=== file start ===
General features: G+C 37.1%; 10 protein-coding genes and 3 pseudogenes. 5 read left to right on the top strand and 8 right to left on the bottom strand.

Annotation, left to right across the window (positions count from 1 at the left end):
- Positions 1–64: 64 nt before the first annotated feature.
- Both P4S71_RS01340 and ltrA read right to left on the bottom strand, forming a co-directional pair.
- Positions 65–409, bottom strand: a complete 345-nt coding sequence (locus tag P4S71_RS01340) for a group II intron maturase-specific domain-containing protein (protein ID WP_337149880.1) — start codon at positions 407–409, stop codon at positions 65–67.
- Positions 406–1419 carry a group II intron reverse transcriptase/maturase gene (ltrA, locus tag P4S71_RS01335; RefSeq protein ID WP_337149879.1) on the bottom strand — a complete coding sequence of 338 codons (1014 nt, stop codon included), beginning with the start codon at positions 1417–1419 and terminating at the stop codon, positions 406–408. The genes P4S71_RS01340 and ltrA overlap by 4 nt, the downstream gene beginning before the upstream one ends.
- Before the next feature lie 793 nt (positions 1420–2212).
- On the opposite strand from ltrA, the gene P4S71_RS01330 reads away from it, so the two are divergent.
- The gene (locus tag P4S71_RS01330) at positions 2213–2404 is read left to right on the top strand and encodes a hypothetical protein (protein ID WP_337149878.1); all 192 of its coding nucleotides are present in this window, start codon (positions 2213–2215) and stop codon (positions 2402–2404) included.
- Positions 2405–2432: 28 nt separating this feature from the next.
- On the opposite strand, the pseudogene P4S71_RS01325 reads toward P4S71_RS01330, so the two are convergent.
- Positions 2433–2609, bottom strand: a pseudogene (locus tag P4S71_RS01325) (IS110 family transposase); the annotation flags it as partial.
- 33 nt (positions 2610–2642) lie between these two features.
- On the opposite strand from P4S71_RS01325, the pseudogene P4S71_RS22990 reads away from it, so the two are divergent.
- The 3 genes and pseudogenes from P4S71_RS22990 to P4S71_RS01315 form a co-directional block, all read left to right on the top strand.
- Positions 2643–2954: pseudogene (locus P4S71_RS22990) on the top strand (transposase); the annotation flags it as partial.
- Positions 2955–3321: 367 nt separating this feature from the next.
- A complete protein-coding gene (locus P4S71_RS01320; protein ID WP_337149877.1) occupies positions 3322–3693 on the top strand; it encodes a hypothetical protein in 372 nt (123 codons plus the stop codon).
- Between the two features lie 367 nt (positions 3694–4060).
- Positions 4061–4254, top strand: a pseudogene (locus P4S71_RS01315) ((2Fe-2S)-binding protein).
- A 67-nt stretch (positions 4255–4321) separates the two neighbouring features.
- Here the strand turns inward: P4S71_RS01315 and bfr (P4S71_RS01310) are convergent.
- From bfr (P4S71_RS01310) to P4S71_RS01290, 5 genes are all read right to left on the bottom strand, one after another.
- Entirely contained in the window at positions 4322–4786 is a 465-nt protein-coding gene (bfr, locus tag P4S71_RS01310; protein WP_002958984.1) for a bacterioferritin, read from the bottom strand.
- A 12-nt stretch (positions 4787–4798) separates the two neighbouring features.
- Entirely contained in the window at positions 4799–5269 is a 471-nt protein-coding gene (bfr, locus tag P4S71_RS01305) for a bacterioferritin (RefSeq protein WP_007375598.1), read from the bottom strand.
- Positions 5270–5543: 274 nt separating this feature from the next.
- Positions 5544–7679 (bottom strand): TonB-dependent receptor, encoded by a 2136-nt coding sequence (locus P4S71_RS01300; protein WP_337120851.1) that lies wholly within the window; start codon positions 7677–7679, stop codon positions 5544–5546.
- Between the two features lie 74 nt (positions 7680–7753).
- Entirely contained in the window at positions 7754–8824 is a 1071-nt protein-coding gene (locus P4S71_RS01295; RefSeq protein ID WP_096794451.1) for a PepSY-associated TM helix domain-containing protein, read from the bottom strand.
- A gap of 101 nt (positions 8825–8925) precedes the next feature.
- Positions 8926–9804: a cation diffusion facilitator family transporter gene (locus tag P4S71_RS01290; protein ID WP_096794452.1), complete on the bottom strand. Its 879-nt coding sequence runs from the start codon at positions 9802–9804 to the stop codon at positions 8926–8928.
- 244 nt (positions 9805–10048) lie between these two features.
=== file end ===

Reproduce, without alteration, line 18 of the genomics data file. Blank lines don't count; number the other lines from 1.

- A complete protein-coding gene (locus P4S71_RS01320; protein ID WP_337149877.1) occupies positions 3322–3693 on the top strand; it encodes a hypothetical protein in 372 nt (123 codons plus the stop codon).